Eleventh Circuit Court of Appeals - Published Opinions

Tuesday, February 12, 2019

Valois: Upholding Title 46 Convictions and Sentences over Numerous Challenges

In United States v. Valois, et al., No. 17-13535 (Feb. 12, 2019) (Hull, Jordan, Grant), the Court affirmed the defendant's MDLEA convictions over numerous challenges.

First, the Court rejected the defendants' constitutional challenges to the MDLEA as foreclosed by circuit precedent.  Specifically, it rejected their arguments that Congress lacked authority to define and punish felonies on the high seas where there is no connection to the U.S.; that due process prohibited the prosecution of foreign nationals without a nexus to the U.S.; that the MDLEA violates the Fifth and Sixth Amendments by removing jurisdictional facts from the province of the jury; and admission of the Secretary of State certificate to establish jurisdiction violates the Confrontation Clause.

Second, the Court found no abuse of discretion in the denial of the defendants' motion for a mistrial based on the prosecutor's reference in closing arguments to a separate drug seizure.  The reference was not evidence and so did not violate Rule 404(b), and it was the defendant who interjected the prior seizure.  The prosecutor understandably sought to refute the defendant's reliance on that prior seizure.  And the defendants had not shown that the comment was prejudicial given the court's curative instruction to the jury.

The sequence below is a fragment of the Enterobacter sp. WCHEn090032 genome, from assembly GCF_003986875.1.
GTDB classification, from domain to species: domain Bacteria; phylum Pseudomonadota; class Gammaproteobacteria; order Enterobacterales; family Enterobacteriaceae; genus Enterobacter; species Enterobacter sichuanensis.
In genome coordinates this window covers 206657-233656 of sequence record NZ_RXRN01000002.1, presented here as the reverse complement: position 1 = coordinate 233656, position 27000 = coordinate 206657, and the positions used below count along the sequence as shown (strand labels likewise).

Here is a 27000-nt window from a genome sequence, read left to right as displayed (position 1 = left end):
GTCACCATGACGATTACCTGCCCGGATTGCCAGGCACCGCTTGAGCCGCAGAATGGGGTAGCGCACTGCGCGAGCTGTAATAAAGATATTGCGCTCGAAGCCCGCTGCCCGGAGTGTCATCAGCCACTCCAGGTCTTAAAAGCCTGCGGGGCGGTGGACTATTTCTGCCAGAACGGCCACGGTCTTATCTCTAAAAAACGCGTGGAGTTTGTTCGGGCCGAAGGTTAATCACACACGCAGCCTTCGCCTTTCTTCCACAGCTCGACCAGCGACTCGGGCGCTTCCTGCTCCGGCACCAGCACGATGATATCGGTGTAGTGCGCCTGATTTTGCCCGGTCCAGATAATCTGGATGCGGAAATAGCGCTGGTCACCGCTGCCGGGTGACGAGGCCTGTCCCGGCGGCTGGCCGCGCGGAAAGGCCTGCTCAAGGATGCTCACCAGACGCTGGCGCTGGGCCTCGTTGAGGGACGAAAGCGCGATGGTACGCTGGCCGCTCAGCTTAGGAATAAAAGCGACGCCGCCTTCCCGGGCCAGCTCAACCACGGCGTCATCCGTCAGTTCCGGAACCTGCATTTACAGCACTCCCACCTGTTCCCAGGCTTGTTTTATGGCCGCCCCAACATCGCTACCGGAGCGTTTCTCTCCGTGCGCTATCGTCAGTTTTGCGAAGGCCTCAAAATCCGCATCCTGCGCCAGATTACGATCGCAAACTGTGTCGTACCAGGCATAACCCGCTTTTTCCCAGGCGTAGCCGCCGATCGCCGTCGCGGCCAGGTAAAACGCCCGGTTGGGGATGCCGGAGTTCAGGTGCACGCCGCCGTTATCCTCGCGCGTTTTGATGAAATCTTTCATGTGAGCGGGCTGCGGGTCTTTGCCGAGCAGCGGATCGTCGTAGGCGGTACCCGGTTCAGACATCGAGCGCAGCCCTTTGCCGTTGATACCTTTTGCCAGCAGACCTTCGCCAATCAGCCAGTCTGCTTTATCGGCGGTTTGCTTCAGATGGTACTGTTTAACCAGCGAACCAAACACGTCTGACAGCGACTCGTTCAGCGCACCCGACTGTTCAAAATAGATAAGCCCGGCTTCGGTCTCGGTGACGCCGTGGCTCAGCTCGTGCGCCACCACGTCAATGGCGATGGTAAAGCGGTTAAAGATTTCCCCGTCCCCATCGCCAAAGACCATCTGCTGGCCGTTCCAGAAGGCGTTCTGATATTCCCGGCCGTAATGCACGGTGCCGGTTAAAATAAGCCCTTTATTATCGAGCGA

Third, the Court rejected the defendants' argument that their Sixth Amendment rights were violated because their attorneys represented defendants involved in the separate drug seizure, and thus had a conflict of interest.  At the time counsel was appointed, there was no known connection between the two seizures; because a connection first arose during the trial, the court was not required to hold a conflict-waiver hearing before the trial began, and the court did hold such a hearing before sentencing.  Moreover, the defendants did not show that their attorneys had any actual conflict because they in fact tried to shift the blame on to the defendants involved in the other seizure.  The Court noted that, in the future, when two boat cases with cocaine are interdicted close in time and geography, and two indictments are filed on the same day, the magistrate judge should consider appointing separate counsel for each defendant because a conflict could have arisen had a defendant one on boat testified against a defendant on the other boat.

Fourth, and relying on prior precedent, the Court held that the defendants were statutorily ineligible for safety-valve relief, and this ineligibility did not violate equal protection.  The Court also suggested, without formally deciding, that the safety valve did not violate the right against self-incrimination by requiring defendants to provide the government with all the information they had, relying on circuit precedent rejecting a similar challenge to the acceptance of responsibility guideline.

Lastly, the Court upheld the denial of a minor-role reduction.